At the time, its architects expected the war to be short. Removing Saddam Hussein — whom the US falsely accused of harboring weapons of mass destruction and supporting al-Qaeda — was the stated goal. Few considered the possibility that, in one form or another, the conflict could drag on for well over a decade. And certainly none of them considered the impact that 13 years of war could have on Iraqi youth.

The lives of Iraqis now in their late teens and their twenties have been shaped by years of Western economic sanctions, the US invasion, and the conflicts that were at least partly born from it: multiple insurgencies, civil war, and the rise of ISIS. The paths of young people have been altered in life-changing ways. And as Iraq’s 20 million children grow to be adults, their experiences will shape the country — for better or for worse — for many years still to come.

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Islamic State turns to selling fish, cars to offset oil losses: report

Stephen Kalin writes for Reuters:

Islamic State earns millions of dollars a month running car dealerships and fish farms in Iraq, making up for lower oil income after its battlefield losses, Iraqi judicial authorities said on Thursday.

Security experts once estimated the ultra-radical Islamist group's annual income at $2.9 billion, much of it coming from oil and gas installations in Iraq and Syria.

The U.S.-led coalition has targeted Islamic State's financial infrastructure, using air strikes to reduce its ability to extract, refine and transport oil and so forcing fighters to reportedly take significant pay cuts.

Yet the militants, who seized a third of Iraq's territory and declared a caliphate in 2014, seem to be adapting again to this latest set of constraints, in some cases reviving previous profit-turning ventures like farming.

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Daesh is doomed, Canada’s top general says during dramatic visit to Iraq

Bruce Campion-Smith writes for The Toronto Star:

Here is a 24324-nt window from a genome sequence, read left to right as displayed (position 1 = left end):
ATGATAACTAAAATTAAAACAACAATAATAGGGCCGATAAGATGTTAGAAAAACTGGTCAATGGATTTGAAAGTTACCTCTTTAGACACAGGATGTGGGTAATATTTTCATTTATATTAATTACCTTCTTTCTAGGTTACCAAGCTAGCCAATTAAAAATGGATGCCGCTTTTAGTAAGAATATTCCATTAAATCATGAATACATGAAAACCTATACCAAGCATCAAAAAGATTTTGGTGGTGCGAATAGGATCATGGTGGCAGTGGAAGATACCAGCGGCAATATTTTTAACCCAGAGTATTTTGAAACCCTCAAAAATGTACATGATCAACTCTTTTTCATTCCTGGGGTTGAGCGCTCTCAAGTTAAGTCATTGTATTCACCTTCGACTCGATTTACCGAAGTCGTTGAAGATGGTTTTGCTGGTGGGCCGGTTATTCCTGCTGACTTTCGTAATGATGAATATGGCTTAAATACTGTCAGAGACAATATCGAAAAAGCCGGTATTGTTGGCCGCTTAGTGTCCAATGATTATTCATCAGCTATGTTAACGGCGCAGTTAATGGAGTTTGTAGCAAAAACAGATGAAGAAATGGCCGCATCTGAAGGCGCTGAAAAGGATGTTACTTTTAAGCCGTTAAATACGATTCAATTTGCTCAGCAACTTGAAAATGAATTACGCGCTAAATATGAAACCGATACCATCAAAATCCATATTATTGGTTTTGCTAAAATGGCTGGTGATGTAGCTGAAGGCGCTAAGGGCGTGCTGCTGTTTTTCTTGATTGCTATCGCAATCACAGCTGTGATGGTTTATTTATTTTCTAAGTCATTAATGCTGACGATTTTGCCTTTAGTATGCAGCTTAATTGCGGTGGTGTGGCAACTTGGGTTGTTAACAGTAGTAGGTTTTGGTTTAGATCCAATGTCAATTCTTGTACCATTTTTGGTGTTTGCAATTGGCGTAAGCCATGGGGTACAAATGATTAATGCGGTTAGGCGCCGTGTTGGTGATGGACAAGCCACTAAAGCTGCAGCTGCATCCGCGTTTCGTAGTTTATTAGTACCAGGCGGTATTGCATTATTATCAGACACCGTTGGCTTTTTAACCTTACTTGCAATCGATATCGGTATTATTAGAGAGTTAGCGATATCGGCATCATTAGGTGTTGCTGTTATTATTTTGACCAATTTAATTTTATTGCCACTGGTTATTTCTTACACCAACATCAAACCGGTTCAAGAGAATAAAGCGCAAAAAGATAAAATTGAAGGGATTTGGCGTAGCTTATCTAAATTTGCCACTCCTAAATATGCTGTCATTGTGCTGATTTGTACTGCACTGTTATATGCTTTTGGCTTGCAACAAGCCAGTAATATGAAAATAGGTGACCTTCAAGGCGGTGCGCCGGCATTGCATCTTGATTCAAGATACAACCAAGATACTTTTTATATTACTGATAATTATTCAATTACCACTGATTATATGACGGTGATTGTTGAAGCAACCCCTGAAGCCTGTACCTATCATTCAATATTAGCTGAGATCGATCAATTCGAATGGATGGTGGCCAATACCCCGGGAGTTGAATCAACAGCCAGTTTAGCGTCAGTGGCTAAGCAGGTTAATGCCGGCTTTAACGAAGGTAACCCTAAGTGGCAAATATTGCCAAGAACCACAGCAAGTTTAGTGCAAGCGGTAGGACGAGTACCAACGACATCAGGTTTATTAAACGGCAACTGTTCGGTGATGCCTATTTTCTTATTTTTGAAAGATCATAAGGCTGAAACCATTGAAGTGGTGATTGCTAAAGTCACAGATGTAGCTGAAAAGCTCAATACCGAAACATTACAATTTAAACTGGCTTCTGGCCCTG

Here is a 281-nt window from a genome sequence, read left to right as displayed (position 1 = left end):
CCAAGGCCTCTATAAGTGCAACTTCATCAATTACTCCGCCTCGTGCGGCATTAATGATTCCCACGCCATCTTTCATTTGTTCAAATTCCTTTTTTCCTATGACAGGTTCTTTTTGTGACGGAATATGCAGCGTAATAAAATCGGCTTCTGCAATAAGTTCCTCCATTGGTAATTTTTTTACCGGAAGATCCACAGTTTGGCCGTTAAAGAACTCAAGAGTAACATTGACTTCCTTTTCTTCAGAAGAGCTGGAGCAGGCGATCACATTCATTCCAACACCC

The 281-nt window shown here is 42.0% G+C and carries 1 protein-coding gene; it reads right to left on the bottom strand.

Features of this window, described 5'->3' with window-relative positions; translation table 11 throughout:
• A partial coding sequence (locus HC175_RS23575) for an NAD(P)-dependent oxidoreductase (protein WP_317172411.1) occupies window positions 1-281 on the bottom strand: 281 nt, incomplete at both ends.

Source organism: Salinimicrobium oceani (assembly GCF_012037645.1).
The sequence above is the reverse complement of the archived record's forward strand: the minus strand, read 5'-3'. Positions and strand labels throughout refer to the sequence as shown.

Abandoned villages, a shattered bridge, hidden bombs and a steady stream of fighters headed to the frontline.

That’s the scene that greeted Canada’s top general as he paid a dramatic visit to northern Iraq Thursday to the area where Canadian special operations forces soldiers are aiding Peshmerga fighters.

Gen. Jonathan Vance, chief of defence staff, said the Islamic State is doomed to defeat and predicted that Canadian forces and their Peshmerga allies will play a key role in the coming battle for Mosul, the Iraqi city that remains a key extremist stronghold.

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Iraqis flee Islamic State only to find themselves detained

Sofia Barbarani writes for IRIN:

In early April, they risked their lives to flee the so-called Islamic State. But after walking 11 hours from their hometown of Hawija in northern Iraq to the relative safety of Kurdish-controlled territory, Mustafa and his exhausted family of six found no freedom.

Since being transported by truck from northern Kirkuk to Nazrawa camp, south of the city, they haven’t been allowed to leave. They are now stuck, among some 2,200 inhabitants of a camp critics say has become a de facto detention centre for Sunni Arabs.

Iraq’s internally displaced are citizens of the country, and retain the right to move freely inside the country. However, having lived under IS for nearly two years, the more recently displaced are viewed as being potentially supportive of IS.

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Kurds, Shi’ites agree to withdraw forces from north Iraq town after clashes

Reuters reports:

Senior Kurdish and Shi'ite Muslim leaders agreed on Wednesday to withdraw their forces from a northern Iraqi town in a bid to end violence that has killed more than 10 people in recent days.

The clashes in Tuz Khurmato, 175 km (110 miles) north of Baghdad, marked the latest violence in the town since Islamic State militants were driven back in 2014 by Kurdish peshmerga and Shi'ite militia, nominal allies against the Sunni militants.

Mayor Shalal Abdul said that under the deal, local police would take control of Tuz Khurmato - home to Kurds, Shi'ite Turkmen and Sunni Arabs.